KISS Climate Model Introduction

Using KISS to match past climate change and predict future climate change. Can you find a scenario which doesn’t bust the Paris Agreement?

KISS (Keep It Simple, Stupid!) is advice often given in presentation-skills training. The KISS principle is, in my view, also a good idea when presenting information about Earth’s climate because keeping it simple is vital for transparency. I hope that anyone can understand what this model does and what its assumptions are.

KISS is set up to test two hypotheses:

1. Carbon dioxide is rising in the atmosphere because human activities are putting it there.

2. The global mean temperature is rising because carbon dioxide levels are rising.

KISS allows you to compare predictions, based on these assumptions, to what really happened. If the model and data match reasonably well, this is evidence in favour of the hypotheses. If they don’t match, the hypotheses are flawed. The idea is that you play with the model, get your head around its very simple assumptions, and then make your own mind up about whether the hypotheses are supported.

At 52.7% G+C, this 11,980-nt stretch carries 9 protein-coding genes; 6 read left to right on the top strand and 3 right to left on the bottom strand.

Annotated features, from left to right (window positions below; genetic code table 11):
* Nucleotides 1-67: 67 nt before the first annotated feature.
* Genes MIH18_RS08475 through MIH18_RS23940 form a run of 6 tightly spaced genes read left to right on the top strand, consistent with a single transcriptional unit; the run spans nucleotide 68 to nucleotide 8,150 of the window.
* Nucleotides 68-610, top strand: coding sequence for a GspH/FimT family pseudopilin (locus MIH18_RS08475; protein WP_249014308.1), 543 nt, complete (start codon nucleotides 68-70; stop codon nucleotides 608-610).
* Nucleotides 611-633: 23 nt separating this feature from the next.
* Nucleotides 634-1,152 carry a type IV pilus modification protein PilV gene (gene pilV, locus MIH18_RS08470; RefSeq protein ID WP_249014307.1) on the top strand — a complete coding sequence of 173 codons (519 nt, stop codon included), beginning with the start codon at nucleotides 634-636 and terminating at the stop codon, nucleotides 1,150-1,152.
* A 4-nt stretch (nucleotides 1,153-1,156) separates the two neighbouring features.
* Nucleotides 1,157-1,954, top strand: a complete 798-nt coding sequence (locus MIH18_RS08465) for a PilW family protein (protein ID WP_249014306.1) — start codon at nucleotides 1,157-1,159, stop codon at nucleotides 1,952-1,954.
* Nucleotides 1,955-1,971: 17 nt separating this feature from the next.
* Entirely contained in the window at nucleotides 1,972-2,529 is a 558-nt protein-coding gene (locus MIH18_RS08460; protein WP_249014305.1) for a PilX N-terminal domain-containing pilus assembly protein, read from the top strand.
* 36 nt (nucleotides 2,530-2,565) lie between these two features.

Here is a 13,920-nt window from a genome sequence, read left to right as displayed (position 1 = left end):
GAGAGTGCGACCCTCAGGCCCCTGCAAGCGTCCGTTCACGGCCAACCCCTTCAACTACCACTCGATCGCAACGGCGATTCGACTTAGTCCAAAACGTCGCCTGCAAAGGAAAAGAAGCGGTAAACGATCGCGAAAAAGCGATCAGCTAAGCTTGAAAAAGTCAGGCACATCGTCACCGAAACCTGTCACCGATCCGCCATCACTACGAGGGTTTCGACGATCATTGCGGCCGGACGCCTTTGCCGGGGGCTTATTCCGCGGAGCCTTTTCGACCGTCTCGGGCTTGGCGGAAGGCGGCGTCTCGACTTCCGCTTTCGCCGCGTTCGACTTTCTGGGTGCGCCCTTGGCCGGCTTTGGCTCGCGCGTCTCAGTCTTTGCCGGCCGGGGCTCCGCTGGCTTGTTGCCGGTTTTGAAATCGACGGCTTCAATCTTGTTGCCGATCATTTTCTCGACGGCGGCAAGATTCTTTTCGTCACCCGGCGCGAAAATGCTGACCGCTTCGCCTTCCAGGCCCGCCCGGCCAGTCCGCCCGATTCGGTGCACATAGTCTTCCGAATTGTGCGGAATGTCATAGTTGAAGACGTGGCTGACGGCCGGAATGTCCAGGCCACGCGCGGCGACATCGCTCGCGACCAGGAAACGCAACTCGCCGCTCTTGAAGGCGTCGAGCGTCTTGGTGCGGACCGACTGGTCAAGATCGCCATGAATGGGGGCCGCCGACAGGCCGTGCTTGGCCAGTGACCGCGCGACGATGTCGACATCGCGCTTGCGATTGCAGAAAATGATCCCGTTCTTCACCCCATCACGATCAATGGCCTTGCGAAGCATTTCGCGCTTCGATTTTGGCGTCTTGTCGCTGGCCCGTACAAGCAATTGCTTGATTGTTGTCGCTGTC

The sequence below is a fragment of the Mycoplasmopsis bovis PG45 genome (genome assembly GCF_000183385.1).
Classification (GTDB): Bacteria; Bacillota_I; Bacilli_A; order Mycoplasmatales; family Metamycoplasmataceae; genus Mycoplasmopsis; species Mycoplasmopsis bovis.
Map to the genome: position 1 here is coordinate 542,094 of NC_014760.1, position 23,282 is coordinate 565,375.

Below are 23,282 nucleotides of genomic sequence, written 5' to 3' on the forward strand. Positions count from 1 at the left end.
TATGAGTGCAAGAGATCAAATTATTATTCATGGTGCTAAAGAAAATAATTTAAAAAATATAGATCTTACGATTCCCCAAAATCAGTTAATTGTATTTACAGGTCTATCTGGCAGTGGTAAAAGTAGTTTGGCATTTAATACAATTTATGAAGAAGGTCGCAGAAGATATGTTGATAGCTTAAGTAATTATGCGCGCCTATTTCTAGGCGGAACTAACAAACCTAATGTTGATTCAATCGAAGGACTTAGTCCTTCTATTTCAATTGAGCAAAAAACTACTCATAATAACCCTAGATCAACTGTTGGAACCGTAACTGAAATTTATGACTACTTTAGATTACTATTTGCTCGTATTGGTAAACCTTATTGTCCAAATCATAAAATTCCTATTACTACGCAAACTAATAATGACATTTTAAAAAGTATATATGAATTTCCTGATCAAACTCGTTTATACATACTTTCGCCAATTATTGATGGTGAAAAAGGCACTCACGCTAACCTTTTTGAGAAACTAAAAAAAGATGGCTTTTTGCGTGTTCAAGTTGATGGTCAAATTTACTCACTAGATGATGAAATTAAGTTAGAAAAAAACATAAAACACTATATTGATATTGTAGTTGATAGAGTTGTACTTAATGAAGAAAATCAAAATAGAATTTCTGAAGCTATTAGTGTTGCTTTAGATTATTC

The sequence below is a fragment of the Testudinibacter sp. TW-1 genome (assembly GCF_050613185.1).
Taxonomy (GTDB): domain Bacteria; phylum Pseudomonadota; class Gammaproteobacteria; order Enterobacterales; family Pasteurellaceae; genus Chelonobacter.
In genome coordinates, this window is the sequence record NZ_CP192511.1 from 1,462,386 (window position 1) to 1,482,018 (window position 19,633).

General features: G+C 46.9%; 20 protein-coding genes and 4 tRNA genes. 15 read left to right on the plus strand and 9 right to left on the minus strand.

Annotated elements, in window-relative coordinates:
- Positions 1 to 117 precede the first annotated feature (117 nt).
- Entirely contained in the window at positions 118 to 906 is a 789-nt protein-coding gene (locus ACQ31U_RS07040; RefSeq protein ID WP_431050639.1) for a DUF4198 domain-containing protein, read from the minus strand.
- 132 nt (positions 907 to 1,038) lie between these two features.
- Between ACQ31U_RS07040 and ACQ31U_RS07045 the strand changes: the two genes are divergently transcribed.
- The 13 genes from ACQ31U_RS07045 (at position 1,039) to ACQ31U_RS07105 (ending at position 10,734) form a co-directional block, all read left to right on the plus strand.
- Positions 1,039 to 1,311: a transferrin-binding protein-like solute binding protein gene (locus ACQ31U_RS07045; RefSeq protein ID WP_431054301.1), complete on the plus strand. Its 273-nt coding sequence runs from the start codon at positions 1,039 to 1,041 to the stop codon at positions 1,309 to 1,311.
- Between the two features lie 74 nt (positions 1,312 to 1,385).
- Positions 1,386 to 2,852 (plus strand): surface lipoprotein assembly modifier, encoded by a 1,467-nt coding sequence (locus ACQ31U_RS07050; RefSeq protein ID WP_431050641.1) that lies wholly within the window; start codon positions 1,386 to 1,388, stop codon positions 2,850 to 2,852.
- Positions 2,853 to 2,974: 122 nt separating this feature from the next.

Once you’ve calibrated the model to test these hypotheses, you can then look at what the model predicts about the future. By what date does the model suggest we need to stop increasing our output of greenhouse gasses in order to hit the Paris-Agreement target of no more than a 2 Centigrade rise in temperatures?

You can run the KISS model by selecting Simulation from the KISS menu but it’s a good idea to first check out the Quick Start and Tutorial items from the same menu.